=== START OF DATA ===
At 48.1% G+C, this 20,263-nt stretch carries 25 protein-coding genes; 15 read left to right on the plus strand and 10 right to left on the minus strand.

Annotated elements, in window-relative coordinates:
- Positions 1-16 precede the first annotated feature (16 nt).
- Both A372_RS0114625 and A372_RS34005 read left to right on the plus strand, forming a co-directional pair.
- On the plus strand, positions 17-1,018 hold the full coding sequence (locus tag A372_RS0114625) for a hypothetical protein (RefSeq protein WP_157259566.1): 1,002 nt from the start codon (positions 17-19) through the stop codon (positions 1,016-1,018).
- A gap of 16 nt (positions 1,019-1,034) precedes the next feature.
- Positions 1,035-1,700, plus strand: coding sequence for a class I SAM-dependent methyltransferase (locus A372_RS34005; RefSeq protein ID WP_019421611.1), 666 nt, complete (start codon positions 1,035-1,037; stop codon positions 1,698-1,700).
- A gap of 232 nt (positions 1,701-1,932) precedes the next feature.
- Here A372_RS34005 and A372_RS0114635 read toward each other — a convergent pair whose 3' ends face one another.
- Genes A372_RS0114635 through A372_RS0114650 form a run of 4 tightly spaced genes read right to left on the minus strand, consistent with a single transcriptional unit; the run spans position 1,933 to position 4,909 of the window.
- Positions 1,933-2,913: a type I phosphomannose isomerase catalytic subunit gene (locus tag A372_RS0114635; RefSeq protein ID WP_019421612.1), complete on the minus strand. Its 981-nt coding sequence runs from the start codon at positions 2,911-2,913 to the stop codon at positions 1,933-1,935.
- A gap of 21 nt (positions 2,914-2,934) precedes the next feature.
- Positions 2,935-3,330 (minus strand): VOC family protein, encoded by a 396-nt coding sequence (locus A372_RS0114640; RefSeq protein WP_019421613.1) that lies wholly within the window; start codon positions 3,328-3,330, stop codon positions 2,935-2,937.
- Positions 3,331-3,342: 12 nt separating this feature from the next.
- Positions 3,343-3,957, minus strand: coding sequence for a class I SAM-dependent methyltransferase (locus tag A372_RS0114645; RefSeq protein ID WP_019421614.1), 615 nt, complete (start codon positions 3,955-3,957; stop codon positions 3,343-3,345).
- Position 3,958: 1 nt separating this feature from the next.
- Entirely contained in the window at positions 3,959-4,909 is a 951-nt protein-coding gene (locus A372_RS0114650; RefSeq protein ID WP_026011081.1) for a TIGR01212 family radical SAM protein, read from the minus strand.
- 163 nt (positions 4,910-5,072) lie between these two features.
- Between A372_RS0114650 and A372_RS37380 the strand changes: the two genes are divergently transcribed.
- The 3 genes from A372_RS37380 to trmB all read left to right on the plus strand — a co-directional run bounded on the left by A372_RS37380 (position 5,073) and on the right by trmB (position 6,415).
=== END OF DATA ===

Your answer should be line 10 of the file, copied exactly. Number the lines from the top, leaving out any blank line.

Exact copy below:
- Genes A372_RS0114635 through A372_RS0114650 form a run of 4 tightly spaced genes read right to left on the minus strand, consistent with a single transcriptional unit; the run spans position 1,933 to position 4,909 of the window.